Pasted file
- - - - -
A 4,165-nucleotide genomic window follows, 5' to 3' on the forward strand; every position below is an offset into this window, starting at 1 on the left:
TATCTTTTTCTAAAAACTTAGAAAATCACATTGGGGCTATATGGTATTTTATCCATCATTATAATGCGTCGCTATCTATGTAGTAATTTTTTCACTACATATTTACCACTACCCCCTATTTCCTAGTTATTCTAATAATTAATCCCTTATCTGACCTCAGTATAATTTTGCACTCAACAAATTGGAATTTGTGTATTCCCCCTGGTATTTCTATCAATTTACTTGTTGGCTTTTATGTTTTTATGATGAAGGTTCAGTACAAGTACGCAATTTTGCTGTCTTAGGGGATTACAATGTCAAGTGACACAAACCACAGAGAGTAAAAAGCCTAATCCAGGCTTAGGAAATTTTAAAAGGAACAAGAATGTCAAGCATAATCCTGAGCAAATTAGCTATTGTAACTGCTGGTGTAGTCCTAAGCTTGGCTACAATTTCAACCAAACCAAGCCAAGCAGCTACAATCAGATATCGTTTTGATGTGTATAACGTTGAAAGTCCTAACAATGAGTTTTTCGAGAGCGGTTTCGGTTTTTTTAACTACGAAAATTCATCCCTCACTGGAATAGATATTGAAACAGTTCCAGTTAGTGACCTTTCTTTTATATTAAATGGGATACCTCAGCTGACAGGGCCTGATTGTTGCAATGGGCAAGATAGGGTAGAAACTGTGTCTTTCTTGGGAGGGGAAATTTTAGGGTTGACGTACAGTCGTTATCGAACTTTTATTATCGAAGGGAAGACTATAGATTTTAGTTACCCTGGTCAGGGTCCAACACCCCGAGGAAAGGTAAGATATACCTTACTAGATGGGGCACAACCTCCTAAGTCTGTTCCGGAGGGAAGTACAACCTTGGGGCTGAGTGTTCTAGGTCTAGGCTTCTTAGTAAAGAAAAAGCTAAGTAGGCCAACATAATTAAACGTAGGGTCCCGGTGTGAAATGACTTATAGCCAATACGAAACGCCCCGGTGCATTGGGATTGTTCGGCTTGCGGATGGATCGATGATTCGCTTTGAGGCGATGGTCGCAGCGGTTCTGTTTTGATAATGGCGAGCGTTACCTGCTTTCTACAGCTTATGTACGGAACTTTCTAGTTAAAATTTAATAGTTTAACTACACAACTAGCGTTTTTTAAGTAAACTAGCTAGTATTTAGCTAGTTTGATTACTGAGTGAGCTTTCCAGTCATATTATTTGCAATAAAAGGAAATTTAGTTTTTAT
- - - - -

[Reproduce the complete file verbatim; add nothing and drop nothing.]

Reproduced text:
A 4,165-nucleotide genomic window follows, 5' to 3' on the forward strand; every position below is an offset into this window, starting at 1 on the left:
TATCTTTTTCTAAAAACTTAGAAAATCACATTGGGGCTATATGGTATTTTATCCATCATTATAATGCGTCGCTATCTATGTAGTAATTTTTTCACTACATATTTACCACTACCCCCTATTTCCTAGTTATTCTAATAATTAATCCCTTATCTGACCTCAGTATAATTTTGCACTCAACAAATTGGAATTTGTGTATTCCCCCTGGTATTTCTATCAATTTACTTGTTGGCTTTTATGTTTTTATGATGAAGGTTCAGTACAAGTACGCAATTTTGCTGTCTTAGGGGATTACAATGTCAAGTGACACAAACCACAGAGAGTAAAAAGCCTAATCCAGGCTTAGGAAATTTTAAAAGGAACAAGAATGTCAAGCATAATCCTGAGCAAATTAGCTATTGTAACTGCTGGTGTAGTCCTAAGCTTGGCTACAATTTCAACCAAACCAAGCCAAGCAGCTACAATCAGATATCGTTTTGATGTGTATAACGTTGAAAGTCCTAACAATGAGTTTTTCGAGAGCGGTTTCGGTTTTTTTAACTACGAAAATTCATCCCTCACTGGAATAGATATTGAAACAGTTCCAGTTAGTGACCTTTCTTTTATATTAAATGGGATACCTCAGCTGACAGGGCCTGATTGTTGCAATGGGCAAGATAGGGTAGAAACTGTGTCTTTCTTGGGAGGGGAAATTTTAGGGTTGACGTACAGTCGTTATCGAACTTTTATTATCGAAGGGAAGACTATAGATTTTAGTTACCCTGGTCAGGGTCCAACACCCCGAGGAAAGGTAAGATATACCTTACTAGATGGGGCACAACCTCCTAAGTCTGTTCCGGAGGGAAGTACAACCTTGGGGCTGAGTGTTCTAGGTCTAGGCTTCTTAGTAAAGAAAAAGCTAAGTAGGCCAACATAATTAAACGTAGGGTCCCGGTGTGAAATGACTTATAGCCAATACGAAACGCCCCGGTGCATTGGGATTGTTCGGCTTGCGGATGGATCGATGATTCGCTTTGAGGCGATGGTCGCAGCGGTTCTGTTTTGATAATGGCGAGCGTTACCTGCTTTCTACAGCTTATGTACGGAACTTTCTAGTTAAAATTTAATAGTTTAACTACACAACTAGCGTTTTTTAAGTAAACTAGCTAGTATTTAGCTAGTTTGATTACTGAGTGAGCTTTCCAGTCATATTATTTGCAATAAAAGGAAATTTAGTTTTTAT